The process of choosing an appropriate textbook was an eye-opener for me. I had to call publishers and convince them to provide me with free exam copies and read the texts cover-to-cover in order to find the textbook or units that worked best with my learning goals. Of course I would have liked to find a textbook that included everything I need: a colorful and visually appealing text with a strong thematic focus; interesting text or dialogues; ample and well-designed activities to practice listening, speaking, reading, and writing; and of course a CD ROM with interactive games and assessments included at no extra charge. However, after reading all the materials I could get my hands on I found that, just like other teachers had told me, there is no perfect textbook. We just have to pick the one that comes closest to that ideal. Thanks to my department and my program, I had this amazing experience in choosing a new textbook for advanced levels and gained the understanding of how to structure my lessons with and without textbooks.

Then the reality check came. I was very satisfied with the text and lessons I chose because they covered the real life situations and the knowledge I assumed that students should know about China. However, I found that I grossly over-estimated the background knowledge about China that students brought into my classroom. This created a significant burden for both me and the students – the combination of language learning and content knowledge required was too much. The students and I struggled for a year and I had to modify the text and lessons the following year. While this might look like a failed experiment, I learned a lot from the situation. It helped me to figure out what I can reasonably ask of my students and it also taught them to advocate for themselves, negotiate, and provide input on lessons. We might not have met all our goals, but we had fun with the lessons and still learned quite a lot about China.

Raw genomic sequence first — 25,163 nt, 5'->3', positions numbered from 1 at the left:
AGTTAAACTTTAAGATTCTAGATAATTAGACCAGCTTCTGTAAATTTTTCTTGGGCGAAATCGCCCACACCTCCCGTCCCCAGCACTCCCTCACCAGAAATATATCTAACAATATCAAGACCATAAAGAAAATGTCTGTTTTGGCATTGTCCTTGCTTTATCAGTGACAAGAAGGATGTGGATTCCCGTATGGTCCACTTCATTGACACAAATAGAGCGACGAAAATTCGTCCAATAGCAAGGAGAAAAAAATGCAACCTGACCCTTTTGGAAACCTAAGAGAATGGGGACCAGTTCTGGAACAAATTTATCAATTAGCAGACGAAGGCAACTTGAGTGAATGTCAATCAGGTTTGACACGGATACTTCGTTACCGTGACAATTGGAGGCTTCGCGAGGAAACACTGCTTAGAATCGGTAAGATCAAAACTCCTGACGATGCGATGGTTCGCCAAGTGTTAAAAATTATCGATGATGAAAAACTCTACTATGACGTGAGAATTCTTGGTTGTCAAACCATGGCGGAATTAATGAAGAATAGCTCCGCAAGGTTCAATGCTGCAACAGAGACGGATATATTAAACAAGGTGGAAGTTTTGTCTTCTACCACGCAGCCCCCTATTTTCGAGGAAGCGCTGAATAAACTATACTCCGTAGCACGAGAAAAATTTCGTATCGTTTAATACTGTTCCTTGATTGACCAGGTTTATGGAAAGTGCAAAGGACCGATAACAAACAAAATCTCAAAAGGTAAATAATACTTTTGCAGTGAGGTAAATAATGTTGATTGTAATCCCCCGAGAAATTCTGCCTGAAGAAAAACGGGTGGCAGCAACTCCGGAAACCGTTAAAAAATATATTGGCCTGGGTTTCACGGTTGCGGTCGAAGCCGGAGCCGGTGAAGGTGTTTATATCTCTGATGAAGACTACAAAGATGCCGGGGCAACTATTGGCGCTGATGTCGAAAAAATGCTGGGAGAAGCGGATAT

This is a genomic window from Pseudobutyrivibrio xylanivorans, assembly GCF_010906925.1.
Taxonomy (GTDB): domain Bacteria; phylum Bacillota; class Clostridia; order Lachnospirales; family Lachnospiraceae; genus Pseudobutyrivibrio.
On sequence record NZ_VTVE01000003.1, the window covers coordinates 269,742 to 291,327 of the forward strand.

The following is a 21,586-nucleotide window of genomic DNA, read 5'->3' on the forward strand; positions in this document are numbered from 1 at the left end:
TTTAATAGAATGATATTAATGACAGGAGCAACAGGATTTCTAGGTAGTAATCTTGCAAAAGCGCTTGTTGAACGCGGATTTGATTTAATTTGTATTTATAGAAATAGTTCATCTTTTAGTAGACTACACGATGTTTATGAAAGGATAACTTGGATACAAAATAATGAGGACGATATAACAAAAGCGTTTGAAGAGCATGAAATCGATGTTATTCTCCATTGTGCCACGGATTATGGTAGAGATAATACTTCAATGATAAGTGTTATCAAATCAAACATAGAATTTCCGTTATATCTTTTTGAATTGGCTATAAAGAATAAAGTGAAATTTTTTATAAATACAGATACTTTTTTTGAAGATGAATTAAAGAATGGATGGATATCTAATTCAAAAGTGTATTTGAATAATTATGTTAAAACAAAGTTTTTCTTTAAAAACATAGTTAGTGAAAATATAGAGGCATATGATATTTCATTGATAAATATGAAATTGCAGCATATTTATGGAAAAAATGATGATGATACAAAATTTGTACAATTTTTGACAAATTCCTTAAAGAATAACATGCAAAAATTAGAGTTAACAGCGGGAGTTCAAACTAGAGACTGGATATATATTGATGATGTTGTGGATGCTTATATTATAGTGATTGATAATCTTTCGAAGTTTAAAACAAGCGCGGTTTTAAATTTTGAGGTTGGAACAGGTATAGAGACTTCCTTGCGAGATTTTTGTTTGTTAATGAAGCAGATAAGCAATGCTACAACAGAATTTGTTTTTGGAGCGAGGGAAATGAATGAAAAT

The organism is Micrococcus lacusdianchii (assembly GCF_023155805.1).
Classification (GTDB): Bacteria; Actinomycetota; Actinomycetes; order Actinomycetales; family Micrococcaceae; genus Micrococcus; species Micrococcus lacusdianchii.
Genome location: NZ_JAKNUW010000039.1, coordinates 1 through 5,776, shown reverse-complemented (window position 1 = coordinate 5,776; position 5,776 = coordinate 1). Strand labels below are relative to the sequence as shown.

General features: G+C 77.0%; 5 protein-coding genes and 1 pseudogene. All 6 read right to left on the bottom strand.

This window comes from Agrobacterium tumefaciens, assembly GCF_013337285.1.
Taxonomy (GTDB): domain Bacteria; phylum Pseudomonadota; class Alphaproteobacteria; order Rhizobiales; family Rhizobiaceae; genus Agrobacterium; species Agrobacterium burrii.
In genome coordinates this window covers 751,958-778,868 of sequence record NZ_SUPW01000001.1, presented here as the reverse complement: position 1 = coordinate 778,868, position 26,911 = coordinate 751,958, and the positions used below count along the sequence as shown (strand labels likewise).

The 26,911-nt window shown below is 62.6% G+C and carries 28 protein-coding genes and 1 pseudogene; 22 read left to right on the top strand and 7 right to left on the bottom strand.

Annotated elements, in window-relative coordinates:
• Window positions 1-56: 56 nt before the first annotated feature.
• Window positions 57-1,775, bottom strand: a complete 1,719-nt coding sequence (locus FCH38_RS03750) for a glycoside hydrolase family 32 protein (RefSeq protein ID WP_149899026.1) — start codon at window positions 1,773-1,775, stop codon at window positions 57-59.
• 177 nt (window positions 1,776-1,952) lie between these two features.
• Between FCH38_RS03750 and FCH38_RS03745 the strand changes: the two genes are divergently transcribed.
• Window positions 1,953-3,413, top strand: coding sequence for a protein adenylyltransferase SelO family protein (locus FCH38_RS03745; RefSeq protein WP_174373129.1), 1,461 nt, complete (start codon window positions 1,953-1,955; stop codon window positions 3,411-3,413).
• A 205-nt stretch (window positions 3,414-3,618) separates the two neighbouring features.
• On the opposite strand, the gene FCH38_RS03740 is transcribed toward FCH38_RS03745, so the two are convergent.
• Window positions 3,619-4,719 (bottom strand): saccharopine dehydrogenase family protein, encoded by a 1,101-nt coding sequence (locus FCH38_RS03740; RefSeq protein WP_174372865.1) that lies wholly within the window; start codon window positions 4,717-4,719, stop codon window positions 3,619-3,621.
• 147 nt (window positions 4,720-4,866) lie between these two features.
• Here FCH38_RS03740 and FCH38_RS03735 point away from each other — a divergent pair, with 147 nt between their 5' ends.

In our program, I have also learned that students learn most from doing. Ten lessons about Chinese culture and geography do not measure up to an actual trip to China. Students won’t remember recipes or the names of food talking about them in class, but they will if they’ve actually cooked a Chinese dish. We have incorporated Chinese cooking, arts and crafts, New Year celebrations, moon cake tasting, dragon boat racing, and other activities into our curriculum. Each year we also visit the Museum of Chinese in America and Chinatown in New York and take a trip to China in April. Who could have predicted that my first visit ever to mainland China would be with my American students?

In American schools, teacher self-improvement is also very crucial. In my district, we can take at least two professional days to attend field-related conferences, observe other teachers, or engage in any other activities for improving class performance. I really appreciate these chances to learn to be a better teacher. It shows that schools understand that high performing teachers help support high performing students. We might lose one day of teaching but what we gain from these experiences is immeasurable.

Throughout all these years in elementary and high schools, I have built up my style and goal of teaching. Sometimes I feel lost or lonely on the road of teaching Chinese, but I remind myself of all the Chinese teachers out there working as hard as I am, and all those who have helped me along the way. I hope that Chinese language teaching will continue to prosper and grow in this country, and wish all Chinese teachers good luck on this path. I know we will succeed – it’s not a matter of if, but when. Be strong.

张美晶,1971年生于台湾,中央大学英文系毕业,毕业以后从事过杂志编辑及英语教师。1997年在美国康州念英语教学硕士期间认识了先生,毕业后随先生到搬家到了费城。在费城张美晶开始了美国的教学生涯,她在当地的公立国小担任四年班级教师。2005年,儿子出生后,她和先生又搬回了康州,一年后在West Hartford学区担任小学ESL老师,两年后的2008年,她决定转换跑道,成为高中中文老师至今。另外,张美晶已经在暑期STARTALK相关项目里任教四年,其中两年兼任教学课程负责人。